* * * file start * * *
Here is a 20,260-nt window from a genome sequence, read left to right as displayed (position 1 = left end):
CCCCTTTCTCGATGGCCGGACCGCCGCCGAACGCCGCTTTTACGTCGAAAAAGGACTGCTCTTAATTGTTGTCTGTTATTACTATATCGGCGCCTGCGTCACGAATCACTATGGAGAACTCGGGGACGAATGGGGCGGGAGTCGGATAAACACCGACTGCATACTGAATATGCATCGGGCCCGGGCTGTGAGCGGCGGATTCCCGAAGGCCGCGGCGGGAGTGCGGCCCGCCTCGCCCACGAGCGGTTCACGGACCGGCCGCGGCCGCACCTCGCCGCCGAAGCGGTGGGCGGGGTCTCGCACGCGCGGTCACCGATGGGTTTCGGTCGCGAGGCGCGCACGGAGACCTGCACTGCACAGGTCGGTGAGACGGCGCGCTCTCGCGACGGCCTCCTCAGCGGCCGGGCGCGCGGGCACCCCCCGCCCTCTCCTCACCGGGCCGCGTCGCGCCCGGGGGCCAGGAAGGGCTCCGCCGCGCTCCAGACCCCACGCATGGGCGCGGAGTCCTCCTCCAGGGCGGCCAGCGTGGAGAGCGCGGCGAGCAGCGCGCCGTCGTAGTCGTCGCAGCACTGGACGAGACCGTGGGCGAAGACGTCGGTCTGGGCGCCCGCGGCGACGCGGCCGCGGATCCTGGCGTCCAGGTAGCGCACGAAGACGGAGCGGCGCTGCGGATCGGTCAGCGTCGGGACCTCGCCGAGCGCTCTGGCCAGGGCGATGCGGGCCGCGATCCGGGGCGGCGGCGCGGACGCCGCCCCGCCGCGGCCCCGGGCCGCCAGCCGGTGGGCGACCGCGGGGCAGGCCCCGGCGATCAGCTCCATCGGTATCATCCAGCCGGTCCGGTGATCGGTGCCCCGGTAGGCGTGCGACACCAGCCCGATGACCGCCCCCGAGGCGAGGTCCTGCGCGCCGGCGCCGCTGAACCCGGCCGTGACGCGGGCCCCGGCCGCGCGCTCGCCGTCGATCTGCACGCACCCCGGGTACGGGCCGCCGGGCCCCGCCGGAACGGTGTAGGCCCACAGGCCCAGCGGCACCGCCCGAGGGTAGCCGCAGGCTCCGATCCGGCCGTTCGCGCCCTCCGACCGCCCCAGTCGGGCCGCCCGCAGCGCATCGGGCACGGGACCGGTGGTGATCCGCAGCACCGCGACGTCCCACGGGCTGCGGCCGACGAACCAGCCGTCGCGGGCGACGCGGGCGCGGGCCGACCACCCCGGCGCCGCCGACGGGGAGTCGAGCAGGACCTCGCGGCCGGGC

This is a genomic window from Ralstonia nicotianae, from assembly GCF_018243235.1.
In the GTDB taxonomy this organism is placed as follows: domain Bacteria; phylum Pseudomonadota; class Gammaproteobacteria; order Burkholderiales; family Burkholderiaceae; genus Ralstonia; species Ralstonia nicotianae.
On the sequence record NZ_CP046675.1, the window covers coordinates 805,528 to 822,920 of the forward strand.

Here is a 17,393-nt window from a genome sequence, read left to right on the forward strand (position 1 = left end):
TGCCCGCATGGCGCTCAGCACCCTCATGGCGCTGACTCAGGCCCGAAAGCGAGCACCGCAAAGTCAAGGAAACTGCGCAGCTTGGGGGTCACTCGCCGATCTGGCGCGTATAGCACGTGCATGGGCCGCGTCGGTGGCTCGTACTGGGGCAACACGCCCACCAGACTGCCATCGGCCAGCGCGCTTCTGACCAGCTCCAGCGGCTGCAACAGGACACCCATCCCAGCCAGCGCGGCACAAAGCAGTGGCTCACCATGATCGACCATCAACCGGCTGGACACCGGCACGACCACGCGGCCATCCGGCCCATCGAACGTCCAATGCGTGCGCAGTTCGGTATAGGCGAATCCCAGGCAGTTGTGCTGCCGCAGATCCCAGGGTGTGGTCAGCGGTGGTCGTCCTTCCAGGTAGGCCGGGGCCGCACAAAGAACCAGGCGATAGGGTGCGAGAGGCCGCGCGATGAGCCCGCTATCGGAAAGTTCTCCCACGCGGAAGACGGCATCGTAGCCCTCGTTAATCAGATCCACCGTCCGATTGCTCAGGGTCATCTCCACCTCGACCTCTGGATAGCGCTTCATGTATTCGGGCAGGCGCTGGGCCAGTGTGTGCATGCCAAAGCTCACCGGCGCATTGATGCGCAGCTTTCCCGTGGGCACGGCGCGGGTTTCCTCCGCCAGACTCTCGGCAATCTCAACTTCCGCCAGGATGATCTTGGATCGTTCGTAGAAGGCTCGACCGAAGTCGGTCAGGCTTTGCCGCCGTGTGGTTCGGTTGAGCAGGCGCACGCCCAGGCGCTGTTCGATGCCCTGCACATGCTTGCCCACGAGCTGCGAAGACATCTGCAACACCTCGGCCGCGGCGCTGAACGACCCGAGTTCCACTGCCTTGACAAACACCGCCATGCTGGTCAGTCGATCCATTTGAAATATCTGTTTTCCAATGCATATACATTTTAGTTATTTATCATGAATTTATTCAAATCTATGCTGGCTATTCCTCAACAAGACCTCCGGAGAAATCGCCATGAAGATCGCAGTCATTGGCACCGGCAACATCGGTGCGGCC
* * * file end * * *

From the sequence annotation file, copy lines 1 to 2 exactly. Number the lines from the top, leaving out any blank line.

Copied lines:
Here is a 20,260-nt window from a genome sequence, read left to right as displayed (position 1 = left end):
CCCCTTTCTCGATGGCCGGACCGCCGCCGAACGCCGCTTTTACGTCGAAAAAGGACTGCTCTTAATTGTTGTCTGTTATTACTATATCGGCGCCTGCGTCACGAATCACTATGGAGAACTCGGGGACGAATGGGGCGGGAGTCGGATAAACACCGACTGCATACTGAATATGCATCGGGCCCGGGCTGTGAGCGGCGGATTCCCGAAGGCCGCGGCGGGAGTGCGGCCCGCCTCGCCCACGAGCGGTTCACGGACCGGCCGCGGCCGCACCTCGCCGCCGAAGCGGTGGGCGGGGTCTCGCACGCGCGGTCACCGATGGGTTTCGGTCGCGAGGCGCGCACGGAGACCTGCACTGCACAGGTCGGTGAGACGGCGCGCTCTCGCGACGGCCTCCTCAGCGGCCGGGCGCGCGGGCACCCCCCGCCCTCTCCTCACCGGGCCGCGTCGCGCCCGGGGGCCAGGAAGGGCTCCGCCGCGCTCCAGACCCCACGCATGGGCGCGGAGTCCTCCTCCAGGGCGGCCAGCGTGGAGAGCGCGGCGAGCAGCGCGCCGTCGTAGTCGTCGCAGCACTGGACGAGACCGTGGGCGAAGACGTCGGTCTGGGCGCCCGCGGCGACGCGGCCGCGGATCCTGGCGTCCAGGTAGCGCACGAAGACGGAGCGGCGCTGCGGATCGGTCAGCGTCGGGACCTCGCCGAGCGCTCTGGCCAGGGCGATGCGGGCCGCGATCCGGGGCGGCGGCGCGGACGCCGCCCCGCCGCGGCCCCGGGCCGCCAGCCGGTGGGCGACCGCGGGGCAGGCCCCGGCGATCAGCTCCATCGGTATCATCCAGCCGGTCCGGTGATCGGTGCCCCGGTAGGCGTGCGACACCAGCCCGATGACCGCCCCCGAGGCGAGGTCCTGCGCGCCGGCGCCGCTGAACCCGGCCGTGACGCGGGCCCCGGCCGCGCGCTCGCCGTCGATCTGCACGCACCCCGGGTACGGGCCGCCGGGCCCCGCCGGAACGGTGTAGGCCCACAGGCCCAGCGGCACCGCCCGAGGGTAGCCGCAGGCTCCGATCCGGCCGTTCGCGCCCTCCGACCGCCCCAGTCGGGCCGCCCGCAGCGCATCGGGCACGGGACCGGTGGTGATCCGCAGCACCGCGACGTCCCACGGGCTGCGGCCGACGAACCAGCCGTCGCGGGCGACGCGGGCGCGGGCCGACCACCCCGGCGCCGCCGACGGGGAGTCGAGCAGGACCTCGCGGCCGGGC